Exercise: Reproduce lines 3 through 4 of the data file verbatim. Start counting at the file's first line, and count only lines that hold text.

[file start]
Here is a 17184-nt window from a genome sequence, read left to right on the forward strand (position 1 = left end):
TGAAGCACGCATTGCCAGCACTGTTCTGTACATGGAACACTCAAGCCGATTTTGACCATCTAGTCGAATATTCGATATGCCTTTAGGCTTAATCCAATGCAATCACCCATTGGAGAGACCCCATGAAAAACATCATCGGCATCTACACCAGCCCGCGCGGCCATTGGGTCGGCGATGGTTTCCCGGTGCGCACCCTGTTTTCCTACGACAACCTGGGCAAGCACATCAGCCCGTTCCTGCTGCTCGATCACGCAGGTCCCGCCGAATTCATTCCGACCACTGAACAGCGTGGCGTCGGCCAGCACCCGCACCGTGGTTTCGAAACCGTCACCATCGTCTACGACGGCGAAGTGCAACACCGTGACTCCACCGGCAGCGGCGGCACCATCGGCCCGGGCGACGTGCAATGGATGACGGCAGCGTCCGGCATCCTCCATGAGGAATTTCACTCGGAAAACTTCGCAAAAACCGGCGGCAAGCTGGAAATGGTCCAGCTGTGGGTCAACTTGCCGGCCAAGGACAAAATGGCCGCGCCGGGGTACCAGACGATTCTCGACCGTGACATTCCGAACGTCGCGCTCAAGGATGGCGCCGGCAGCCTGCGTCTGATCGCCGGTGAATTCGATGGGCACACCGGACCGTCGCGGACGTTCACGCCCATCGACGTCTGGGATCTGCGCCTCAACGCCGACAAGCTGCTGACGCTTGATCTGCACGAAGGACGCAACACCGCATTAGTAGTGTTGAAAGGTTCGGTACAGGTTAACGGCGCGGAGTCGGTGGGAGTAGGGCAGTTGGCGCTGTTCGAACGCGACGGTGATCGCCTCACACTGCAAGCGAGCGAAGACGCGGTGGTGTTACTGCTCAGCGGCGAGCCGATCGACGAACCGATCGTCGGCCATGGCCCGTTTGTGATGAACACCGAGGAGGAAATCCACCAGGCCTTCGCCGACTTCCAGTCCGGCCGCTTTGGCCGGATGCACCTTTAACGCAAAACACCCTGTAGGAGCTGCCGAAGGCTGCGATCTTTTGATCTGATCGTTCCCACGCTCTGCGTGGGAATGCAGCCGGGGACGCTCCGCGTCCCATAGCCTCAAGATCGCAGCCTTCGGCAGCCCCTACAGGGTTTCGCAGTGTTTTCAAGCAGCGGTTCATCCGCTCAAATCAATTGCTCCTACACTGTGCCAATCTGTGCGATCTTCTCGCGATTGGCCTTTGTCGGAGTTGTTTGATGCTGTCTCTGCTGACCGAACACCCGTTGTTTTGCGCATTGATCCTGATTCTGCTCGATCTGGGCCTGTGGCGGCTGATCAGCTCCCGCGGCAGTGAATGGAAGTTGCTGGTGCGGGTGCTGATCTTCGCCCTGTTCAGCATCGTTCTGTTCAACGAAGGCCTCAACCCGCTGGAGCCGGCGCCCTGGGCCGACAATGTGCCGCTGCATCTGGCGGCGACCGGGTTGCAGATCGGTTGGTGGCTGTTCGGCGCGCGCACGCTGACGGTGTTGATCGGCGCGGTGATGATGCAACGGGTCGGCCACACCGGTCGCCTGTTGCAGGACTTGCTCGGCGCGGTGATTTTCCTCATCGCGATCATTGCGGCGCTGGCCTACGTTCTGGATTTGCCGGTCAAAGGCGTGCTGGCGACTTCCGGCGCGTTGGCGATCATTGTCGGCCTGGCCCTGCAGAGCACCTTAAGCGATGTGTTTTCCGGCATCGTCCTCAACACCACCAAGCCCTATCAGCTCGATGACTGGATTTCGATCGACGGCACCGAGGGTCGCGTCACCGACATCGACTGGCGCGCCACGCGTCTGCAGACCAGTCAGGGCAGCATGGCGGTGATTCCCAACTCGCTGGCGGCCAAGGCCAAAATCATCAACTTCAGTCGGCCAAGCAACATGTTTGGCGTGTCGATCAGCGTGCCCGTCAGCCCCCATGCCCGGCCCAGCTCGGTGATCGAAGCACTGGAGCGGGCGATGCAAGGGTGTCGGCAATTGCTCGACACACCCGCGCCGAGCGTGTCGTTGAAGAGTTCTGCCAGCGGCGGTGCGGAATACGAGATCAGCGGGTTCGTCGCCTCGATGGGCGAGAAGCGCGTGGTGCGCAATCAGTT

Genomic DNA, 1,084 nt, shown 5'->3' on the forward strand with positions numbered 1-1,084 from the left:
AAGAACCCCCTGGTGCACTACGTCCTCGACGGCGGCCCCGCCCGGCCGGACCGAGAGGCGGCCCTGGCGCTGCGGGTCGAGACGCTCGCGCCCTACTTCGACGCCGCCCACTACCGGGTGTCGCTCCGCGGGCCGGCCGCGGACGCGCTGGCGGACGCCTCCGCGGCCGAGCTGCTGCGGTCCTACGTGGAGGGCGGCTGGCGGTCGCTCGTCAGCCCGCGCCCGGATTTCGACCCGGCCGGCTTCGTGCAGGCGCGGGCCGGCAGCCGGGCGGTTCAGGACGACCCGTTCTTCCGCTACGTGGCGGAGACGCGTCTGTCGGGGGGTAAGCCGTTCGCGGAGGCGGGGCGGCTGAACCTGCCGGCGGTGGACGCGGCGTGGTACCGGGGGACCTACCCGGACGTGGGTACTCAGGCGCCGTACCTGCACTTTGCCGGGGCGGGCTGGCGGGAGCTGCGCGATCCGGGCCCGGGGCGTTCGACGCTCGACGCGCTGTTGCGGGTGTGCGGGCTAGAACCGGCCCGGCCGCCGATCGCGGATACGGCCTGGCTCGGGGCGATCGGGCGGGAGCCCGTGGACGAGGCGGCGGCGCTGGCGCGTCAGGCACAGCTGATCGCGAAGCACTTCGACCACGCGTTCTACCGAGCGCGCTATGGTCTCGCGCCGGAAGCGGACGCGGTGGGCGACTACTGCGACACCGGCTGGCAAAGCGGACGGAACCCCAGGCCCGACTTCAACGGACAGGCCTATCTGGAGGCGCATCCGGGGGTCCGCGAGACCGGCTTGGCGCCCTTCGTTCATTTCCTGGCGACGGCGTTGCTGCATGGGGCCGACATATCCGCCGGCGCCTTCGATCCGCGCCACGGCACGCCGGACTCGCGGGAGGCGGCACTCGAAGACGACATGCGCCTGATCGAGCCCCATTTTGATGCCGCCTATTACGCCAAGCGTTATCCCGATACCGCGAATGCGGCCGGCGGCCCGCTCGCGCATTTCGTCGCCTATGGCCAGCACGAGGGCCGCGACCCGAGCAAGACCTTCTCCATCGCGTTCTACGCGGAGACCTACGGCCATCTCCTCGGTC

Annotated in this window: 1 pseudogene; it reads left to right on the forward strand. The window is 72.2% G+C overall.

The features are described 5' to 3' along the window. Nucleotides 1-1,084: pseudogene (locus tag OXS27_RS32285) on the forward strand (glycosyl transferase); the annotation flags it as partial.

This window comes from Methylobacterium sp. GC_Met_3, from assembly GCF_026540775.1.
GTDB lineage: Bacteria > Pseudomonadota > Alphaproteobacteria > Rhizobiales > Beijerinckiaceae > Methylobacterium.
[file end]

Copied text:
Genomic DNA, 1,084 nt, shown 5'->3' on the forward strand with positions numbered 1-1,084 from the left:
AAGAACCCCCTGGTGCACTACGTCCTCGACGGCGGCCCCGCCCGGCCGGACCGAGAGGCGGCCCTGGCGCTGCGGGTCGAGACGCTCGCGCCCTACTTCGACGCCGCCCACTACCGGGTGTCGCTCCGCGGGCCGGCCGCGGACGCGCTGGCGGACGCCTCCGCGGCCGAGCTGCTGCGGTCCTACGTGGAGGGCGGCTGGCGGTCGCTCGTCAGCCCGCGCCCGGATTTCGACCCGGCCGGCTTCGTGCAGGCGCGGGCCGGCAGCCGGGCGGTTCAGGACGACCCGTTCTTCCGCTACGTGGCGGAGACGCGTCTGTCGGGGGGTAAGCCGTTCGCGGAGGCGGGGCGGCTGAACCTGCCGGCGGTGGACGCGGCGTGGTACCGGGGGACCTACCCGGACGTGGGTACTCAGGCGCCGTACCTGCACTTTGCCGGGGCGGGCTGGCGGGAGCTGCGCGATCCGGGCCCGGGGCGTTCGACGCTCGACGCGCTGTTGCGGGTGTGCGGGCTAGAACCGGCCCGGCCGCCGATCGCGGATACGGCCTGGCTCGGGGCGATCGGGCGGGAGCCCGTGGACGAGGCGGCGGCGCTGGCGCGTCAGGCACAGCTGATCGCGAAGCACTTCGACCACGCGTTCTACCGAGCGCGCTATGGTCTCGCGCCGGAAGCGGACGCGGTGGGCGACTACTGCGACACCGGCTGGCAAAGCGGACGGAACCCCAGGCCCGACTTCAACGGACAGGCCTATCTGGAGGCGCATCCGGGGGTCCGCGAGACCGGCTTGGCGCCCTTCGTTCATTTCCTGGCGACGGCGTTGCTGCATGGGGCCGACATATCCGCCGGCGCCTTCGATCCGCGCCACGGCACGCCGGACTCGCGGGAGGCGGCACTCGAAGACGACATGCGCCTGATCGAGCCCCATTTTGATGCCGCCTATTACGCCAAGCGTTATCCCGATACCGCGAATGCGGCCGGCGGCCCGCTCGCGCATTTCGTCGCCTATGGCCAGCACGAGGGCCGCGACCCGAGCAAGACCTTCTCCATCGCGTTCTACGCGGAGACCTACGGCCATCTCCTCGGTC